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Gurlesque: The New Grrly, Grotesque, Burlesque Poetics by Lara Glenum
Gurlesque: The New Grrly, Grotesque, Burlesque Poetics

chicagopoetry, April 5, 2010

Citing a poetic tendency that cropped up through publications such as Fence, Chain, and Tinfish, the editors, Arielle Greenberg (who coined the term in 2001) and Lara Glenum, says the Gurlesque anti-movement inspires radical change by "incorporating the grotesque and cruel with the spangled and dreamy." If there were a mission to the Gurlesque anthology, it would be to begin a conversation that uses the "collision or collusion of fantasy and ethics" to ultimately expose America as a "rape culture," and by doing so, to take back language, girlhood, and women's lives. But a mission would suggest a camp, clique or club, and the editors insist that this tendency has not become that.

So far I've read some critique, debate and discussion, but women, who seem to think that the book's biggest flaw is that it doesn't include more lesbian poetry, have so far been the dominant voices on the matter. My notion is that the book's intention is to challenge the stereotypes created by men, so the book is intended to be read and talked about by men.

This is a review for men, written by a man. Since I plan to cite many quotes here, naming every poet and poem referenced would be quite tedious; so in most cases I will merely include the number of the page that the quote is found on.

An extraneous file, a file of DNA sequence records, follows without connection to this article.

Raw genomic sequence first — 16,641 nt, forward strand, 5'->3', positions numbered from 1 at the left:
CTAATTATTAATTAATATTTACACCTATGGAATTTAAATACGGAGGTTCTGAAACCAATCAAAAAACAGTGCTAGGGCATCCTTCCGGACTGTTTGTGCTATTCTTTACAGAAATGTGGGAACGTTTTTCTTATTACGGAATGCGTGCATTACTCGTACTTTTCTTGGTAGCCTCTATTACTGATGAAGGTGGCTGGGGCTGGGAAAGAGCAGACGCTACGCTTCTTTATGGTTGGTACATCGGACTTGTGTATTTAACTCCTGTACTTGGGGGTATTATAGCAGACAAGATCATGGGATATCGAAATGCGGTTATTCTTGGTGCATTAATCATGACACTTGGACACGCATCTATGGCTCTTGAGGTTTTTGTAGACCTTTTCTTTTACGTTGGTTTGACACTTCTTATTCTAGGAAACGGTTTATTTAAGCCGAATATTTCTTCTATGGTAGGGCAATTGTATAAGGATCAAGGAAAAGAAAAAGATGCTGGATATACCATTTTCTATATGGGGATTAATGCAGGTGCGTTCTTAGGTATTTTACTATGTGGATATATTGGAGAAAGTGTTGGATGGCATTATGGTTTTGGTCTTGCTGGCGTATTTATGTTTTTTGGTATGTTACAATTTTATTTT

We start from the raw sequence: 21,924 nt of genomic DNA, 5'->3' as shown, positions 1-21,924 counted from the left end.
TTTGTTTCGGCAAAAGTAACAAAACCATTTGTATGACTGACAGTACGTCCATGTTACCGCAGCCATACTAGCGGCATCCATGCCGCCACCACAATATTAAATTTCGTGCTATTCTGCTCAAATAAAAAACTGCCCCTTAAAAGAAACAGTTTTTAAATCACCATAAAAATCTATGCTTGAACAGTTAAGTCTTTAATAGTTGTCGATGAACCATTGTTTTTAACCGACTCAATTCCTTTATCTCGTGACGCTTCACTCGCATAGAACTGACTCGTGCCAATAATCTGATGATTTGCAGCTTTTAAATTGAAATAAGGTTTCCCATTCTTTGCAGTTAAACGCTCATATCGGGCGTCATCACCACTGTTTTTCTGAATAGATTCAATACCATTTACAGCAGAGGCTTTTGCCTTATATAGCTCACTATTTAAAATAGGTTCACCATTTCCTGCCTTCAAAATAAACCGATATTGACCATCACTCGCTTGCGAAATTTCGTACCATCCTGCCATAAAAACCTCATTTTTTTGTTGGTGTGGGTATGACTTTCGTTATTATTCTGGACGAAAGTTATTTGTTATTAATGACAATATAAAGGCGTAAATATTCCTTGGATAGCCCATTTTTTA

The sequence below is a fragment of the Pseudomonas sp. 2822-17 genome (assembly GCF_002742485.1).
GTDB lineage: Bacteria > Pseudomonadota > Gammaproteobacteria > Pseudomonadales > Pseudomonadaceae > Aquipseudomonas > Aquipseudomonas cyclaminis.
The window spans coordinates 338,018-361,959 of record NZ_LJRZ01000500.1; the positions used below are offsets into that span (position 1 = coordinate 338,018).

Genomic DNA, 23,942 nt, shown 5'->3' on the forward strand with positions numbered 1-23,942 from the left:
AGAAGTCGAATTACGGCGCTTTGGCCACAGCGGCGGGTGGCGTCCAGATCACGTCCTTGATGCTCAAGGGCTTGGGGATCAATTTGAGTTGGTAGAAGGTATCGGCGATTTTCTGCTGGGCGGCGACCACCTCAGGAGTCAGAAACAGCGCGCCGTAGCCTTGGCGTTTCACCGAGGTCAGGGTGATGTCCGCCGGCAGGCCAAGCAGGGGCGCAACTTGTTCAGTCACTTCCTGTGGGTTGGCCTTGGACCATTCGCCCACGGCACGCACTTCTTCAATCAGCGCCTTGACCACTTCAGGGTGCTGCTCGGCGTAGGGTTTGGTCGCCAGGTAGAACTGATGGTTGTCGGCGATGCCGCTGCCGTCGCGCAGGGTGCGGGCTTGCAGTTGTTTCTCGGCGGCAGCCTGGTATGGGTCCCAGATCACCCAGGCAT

This collection of 18 "third wave feminist" poets is a spin-off of the hardcore poetry and performances of the late 80s, when Karen Finley invoked the wrath of Jesse Helms by smearing chocolate syrup all over her breasts, and Wendy O. Williams sang about getting "butt fucked" while chopping her guitar in half with a chainsaw, and Chicago poet Lorri Jackson wrote lines like "she did what her boyfriend wanted / and he finally left her for good / she cried rape for a few days / after giggling the knife up where it hurts"—and with those lines she opened for bands like Ministry and the Revolting Cocks. The militant Sister Serpents of the early nineties eventually found more power in sarcasm than in seriousness, and the next generation was transformed into Riot Grrls. It is from that platform this anthology admits it was launched.

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